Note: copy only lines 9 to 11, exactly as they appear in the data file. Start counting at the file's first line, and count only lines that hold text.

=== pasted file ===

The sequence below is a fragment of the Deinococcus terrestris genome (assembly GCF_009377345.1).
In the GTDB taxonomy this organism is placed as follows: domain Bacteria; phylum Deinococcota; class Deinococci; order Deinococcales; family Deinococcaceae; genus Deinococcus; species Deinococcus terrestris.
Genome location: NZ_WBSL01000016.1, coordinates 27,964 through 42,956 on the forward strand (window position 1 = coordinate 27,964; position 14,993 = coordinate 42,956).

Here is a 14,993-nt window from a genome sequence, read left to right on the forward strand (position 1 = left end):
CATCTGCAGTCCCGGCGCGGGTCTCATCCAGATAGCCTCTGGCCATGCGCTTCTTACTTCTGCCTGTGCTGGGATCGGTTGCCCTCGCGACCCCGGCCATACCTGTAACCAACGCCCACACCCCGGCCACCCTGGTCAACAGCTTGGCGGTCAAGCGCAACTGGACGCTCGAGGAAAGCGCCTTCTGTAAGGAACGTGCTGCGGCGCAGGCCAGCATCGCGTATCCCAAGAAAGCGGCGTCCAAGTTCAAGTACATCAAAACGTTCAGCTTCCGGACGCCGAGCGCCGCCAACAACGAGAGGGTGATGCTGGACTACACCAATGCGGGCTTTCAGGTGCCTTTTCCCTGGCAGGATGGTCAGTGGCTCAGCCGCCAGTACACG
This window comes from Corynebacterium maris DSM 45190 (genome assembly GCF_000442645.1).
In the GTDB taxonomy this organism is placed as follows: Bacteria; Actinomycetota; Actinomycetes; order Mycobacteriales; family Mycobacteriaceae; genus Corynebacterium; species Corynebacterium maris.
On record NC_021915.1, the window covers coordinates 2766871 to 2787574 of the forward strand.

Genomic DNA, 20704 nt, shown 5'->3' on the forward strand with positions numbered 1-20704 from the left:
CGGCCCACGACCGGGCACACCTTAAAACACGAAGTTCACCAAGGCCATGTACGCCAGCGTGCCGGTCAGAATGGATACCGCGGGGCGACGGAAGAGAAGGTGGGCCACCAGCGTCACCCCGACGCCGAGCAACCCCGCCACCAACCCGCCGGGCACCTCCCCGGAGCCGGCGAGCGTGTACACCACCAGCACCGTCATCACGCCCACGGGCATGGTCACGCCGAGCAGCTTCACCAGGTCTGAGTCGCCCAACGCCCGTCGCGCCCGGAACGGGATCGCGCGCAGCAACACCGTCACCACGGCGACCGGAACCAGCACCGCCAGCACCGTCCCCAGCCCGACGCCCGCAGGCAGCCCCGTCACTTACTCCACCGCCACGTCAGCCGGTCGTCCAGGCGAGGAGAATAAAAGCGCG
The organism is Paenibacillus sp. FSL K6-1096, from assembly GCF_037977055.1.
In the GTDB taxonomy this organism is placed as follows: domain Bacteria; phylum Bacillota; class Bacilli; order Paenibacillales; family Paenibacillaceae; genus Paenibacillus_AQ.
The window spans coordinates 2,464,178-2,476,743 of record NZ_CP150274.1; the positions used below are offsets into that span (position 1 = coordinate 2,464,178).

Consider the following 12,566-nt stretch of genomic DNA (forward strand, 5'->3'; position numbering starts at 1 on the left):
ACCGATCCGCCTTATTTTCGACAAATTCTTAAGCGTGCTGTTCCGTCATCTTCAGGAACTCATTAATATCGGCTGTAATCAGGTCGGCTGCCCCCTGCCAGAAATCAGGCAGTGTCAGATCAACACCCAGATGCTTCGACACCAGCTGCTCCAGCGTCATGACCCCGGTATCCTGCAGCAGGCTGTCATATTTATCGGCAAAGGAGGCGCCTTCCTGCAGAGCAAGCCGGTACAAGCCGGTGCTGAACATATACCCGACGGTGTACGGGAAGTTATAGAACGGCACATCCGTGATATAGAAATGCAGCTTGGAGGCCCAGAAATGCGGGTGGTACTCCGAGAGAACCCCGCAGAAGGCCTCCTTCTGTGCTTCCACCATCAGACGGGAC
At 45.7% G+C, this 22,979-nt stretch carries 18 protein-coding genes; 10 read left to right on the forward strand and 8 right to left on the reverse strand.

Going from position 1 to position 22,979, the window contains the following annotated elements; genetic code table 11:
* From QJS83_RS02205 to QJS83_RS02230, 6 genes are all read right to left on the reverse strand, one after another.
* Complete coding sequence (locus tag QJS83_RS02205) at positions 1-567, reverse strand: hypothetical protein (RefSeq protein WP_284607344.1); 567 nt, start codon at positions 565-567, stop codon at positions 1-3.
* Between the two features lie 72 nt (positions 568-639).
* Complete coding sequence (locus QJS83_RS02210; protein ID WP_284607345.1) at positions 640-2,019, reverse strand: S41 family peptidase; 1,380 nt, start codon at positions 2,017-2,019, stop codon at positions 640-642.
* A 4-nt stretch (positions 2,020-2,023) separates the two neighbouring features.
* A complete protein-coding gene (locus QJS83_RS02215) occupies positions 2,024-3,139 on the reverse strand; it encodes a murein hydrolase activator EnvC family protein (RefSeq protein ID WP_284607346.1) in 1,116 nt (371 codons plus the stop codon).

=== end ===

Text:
Genomic DNA, 20704 nt, shown 5'->3' on the forward strand with positions numbered 1-20704 from the left:
CGGCCCACGACCGGGCACACCTTAAAACACGAAGTTCACCAAGGCCATGTACGCCAGCGTGCCGGTCAGAATGGATACCGCGGGGCGACGGAAGAGAAGGTGGGCCACCAGCGTCACCCCGACGCCGAGCAACCCCGCCACCAACCCGCCGGGCACCTCCCCGGAGCCGGCGAGCGTGTACACCACCAGCACCGTCATCACGCCCACGGGCATGGTCACGCCGAGCAGCTTCACCAGGTCTGAGTCGCCCAACGCCCGTCGCGCCCGGAACGGGATCGCGCGCAGCAACACCGTCACCACGGCGACCGGAACCAGCACCGCCAGCACCGTCCCCAGCCCGACGCCCGCAGGCAGCCCCGTCACTTACTCCACCGCCACGTCAGCCGGTCGTCCAGGCGAGGAGAATAAAAGCGCG
The organism is Paenibacillus sp. FSL K6-1096, from assembly GCF_037977055.1.